In the Philadelphia Museum..., Proper 23 (B) - 2000

October 15, 2000

In the Philadelphia Museum of Art there's a striking painting by Russian Marc Chagall. As Chagall's often complexly allergorical or symbolic paintings go, it's very simple. It has a large white figure of a man, several smaller white figures of houses and a church, and two words in Russian on a black background. The striking thing about the painting is that the man's head is on upside down. He seems to be floating above the houses in a large night sky, and even though his head is on upside down, he doesn't seem anxious or upset, just sort of matter-of-fact. The title of the painting and the meaning of the two Russian words is, "Oh, God."

Now, imagine what's going on with Jesus in today's Gospel. Think about how this Jesus constantly challenges his followers and pushes them to think "outside the box," and think about how we often react to these stories of Jesus. Can't we just picture ourselves and Jesus' followers as the man in the Chagall painting? Don't we often listen to these Gospel stories, and hear what Jesus is calling us to do with our lives, and don't we often say to ourselves, "Oh, God?"

Today's Gospel is certainly an "Oh, God" Gospel, because Jesus is turning his followers' lives upside down. He gets their attention by talking about something very precious: possessions. It's an uncomfortable Gospel at first glance. A man kneels before Jesus and asks how to inherit eternal life. He seems sincere, and when Jesus talks to him about keeping the Commandments, he says he has kept them since his youth. What more could Jesus want than a man who's kept all the Commandments? Evidently, Jesus wants more. He tells the man to sell his things, give the money to the poor, and then follow him. As sincere as he is, though, the man goes away sad, because he has a lot of stuff. It seems he can't give it up.

We feel for this man, but the story also makes us uncomfortable. We, too, want to be Jesus' followers, but look at the stuff we have--far more probably than this man could ever imagine--and, to be perfectly honest, how many of us could say we've kept all the Commandments since our youth? Like the disciples in verse 26, we may, at this point, be tempted to say, "Then who can be saved?" If we focus only on this part of the passage, the answer might be, "not many," but here's the turning point of this Gospel. If we find ourselves concentrating only on the discussion between the young man and Jesus, we need a wake-up call. We may be worrying only about our possessions and how we might hang on to them and still inherit eternal life. And remember, possessions are not only "things" but also our attitudes, our prejudices, our values. Looking only at this small part of the passage means we may be looking only inward and not out towards our community.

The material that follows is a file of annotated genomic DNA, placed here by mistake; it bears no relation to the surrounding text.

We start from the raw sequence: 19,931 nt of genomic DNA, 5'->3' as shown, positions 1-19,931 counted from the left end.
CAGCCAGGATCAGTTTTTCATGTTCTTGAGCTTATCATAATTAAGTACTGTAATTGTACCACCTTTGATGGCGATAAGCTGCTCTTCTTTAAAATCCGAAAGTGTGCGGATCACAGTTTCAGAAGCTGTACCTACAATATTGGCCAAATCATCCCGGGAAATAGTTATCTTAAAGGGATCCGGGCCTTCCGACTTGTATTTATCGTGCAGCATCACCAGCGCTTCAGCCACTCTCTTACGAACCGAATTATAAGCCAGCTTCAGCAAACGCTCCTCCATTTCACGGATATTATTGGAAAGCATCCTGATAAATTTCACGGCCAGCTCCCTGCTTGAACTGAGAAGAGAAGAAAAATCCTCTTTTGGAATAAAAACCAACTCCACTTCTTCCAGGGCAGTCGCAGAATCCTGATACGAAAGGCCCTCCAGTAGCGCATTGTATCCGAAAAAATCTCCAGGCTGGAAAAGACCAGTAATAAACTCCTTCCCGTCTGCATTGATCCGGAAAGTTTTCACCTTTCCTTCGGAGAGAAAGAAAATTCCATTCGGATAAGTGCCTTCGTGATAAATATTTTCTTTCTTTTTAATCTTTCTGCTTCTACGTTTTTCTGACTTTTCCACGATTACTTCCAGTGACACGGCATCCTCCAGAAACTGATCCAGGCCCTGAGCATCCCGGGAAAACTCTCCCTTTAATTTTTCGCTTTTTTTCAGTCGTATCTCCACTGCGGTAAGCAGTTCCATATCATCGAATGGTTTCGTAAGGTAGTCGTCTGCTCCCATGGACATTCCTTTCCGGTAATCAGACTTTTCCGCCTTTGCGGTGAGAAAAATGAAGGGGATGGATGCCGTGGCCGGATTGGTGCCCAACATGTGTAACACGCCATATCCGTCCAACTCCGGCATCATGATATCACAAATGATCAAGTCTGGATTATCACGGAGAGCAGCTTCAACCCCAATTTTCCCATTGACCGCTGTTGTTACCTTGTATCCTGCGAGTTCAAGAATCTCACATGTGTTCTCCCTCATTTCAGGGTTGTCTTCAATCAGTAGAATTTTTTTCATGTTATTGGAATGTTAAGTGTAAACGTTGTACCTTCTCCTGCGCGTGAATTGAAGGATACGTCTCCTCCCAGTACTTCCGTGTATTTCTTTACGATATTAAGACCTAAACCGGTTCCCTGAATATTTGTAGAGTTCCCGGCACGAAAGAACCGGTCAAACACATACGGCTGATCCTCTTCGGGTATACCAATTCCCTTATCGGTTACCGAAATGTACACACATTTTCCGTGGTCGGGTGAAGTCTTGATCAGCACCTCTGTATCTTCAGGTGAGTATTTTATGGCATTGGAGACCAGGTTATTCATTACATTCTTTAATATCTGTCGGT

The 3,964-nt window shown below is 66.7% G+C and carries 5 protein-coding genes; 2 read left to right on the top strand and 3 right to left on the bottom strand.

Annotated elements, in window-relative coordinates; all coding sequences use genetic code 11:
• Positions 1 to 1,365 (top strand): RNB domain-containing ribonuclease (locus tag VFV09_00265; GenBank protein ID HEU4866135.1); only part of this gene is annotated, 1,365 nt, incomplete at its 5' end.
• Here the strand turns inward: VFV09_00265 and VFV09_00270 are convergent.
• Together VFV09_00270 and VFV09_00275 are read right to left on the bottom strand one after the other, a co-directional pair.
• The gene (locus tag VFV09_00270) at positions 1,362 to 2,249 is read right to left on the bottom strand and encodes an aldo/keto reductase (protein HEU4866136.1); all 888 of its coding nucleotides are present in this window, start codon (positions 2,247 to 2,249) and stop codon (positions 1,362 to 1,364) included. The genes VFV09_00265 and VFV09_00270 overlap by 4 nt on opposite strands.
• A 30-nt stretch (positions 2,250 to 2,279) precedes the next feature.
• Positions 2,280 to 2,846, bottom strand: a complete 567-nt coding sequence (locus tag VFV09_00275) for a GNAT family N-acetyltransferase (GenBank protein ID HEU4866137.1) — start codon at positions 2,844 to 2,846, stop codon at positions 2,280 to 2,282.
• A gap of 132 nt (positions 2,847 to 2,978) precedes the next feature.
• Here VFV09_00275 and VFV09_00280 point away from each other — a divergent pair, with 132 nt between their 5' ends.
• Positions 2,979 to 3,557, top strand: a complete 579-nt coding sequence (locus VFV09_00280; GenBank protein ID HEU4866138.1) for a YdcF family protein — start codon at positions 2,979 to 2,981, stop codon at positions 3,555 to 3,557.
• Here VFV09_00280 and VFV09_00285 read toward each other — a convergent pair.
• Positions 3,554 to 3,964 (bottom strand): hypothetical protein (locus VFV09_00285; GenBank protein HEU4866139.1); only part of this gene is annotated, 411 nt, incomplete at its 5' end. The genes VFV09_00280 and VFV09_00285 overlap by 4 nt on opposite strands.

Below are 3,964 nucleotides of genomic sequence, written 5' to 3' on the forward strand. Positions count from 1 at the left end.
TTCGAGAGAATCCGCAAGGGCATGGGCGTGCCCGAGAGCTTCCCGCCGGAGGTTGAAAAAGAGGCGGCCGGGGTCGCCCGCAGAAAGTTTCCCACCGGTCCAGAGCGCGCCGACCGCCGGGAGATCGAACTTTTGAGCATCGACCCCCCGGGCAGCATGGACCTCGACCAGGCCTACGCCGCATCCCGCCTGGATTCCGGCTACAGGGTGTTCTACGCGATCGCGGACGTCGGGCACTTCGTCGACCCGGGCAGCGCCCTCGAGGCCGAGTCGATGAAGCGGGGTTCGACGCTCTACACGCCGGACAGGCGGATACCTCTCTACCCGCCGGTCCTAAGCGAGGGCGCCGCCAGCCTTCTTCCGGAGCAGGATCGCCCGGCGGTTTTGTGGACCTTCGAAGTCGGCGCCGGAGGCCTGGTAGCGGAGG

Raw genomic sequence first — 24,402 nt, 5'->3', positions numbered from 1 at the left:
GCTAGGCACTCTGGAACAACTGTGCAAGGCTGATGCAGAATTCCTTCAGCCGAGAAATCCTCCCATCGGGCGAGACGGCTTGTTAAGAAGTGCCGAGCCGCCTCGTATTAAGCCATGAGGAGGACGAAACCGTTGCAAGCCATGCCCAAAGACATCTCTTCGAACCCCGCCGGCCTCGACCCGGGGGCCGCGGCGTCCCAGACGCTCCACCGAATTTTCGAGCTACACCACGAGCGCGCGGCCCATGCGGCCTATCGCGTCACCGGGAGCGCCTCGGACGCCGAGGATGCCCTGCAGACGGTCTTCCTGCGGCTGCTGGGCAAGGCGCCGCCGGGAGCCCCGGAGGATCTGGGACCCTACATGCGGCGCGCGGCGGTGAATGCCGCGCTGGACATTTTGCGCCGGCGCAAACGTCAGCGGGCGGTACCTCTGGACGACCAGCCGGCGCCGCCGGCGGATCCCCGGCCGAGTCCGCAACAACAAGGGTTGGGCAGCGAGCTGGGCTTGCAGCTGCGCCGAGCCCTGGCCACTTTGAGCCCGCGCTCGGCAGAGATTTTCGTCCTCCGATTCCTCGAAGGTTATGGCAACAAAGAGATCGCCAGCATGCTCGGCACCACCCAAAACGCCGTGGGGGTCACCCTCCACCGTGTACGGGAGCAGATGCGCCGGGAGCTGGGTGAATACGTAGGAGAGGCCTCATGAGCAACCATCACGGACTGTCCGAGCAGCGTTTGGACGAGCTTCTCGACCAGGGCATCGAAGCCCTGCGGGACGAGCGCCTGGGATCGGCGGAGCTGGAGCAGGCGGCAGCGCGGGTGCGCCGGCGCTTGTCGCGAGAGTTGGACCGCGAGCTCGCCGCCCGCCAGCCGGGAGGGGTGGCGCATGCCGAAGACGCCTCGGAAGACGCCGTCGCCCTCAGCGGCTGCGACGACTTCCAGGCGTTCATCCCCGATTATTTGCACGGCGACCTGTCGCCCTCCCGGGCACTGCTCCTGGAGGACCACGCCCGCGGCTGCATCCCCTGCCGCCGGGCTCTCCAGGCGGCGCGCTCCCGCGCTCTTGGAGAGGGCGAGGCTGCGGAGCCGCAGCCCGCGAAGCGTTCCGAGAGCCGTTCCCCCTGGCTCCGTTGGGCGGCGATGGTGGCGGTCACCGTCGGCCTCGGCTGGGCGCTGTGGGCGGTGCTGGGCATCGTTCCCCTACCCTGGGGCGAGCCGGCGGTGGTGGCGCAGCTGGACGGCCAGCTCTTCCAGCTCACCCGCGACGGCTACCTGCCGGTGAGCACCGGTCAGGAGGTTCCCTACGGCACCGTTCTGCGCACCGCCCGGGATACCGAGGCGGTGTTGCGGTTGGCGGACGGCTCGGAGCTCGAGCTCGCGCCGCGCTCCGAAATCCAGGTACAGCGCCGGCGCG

So we look at what comes before and after this section of chapter 10. What's happening in Mark's Gospel at this point is that Jesus has been going through Galilee teaching and healing, and in this section especially he's been using the innocence of children as a teaching tool. In chapter 9 he told his followers that whoever welcomes a child welcomes him. Later, he reaches out to the children people were bringing to him and rebuked the disciples who tried to stop them. He said, "Let the little children come to me; for it is to such as these that the kingdom of God belongs. . . . Whoever does not receive the kingdom of God as a little child will never enter it." Then at the end of chapter 10, Jesus says, "It is easier for a camel to go through the eye of a needle than for someone rich to enter the kingdom of God."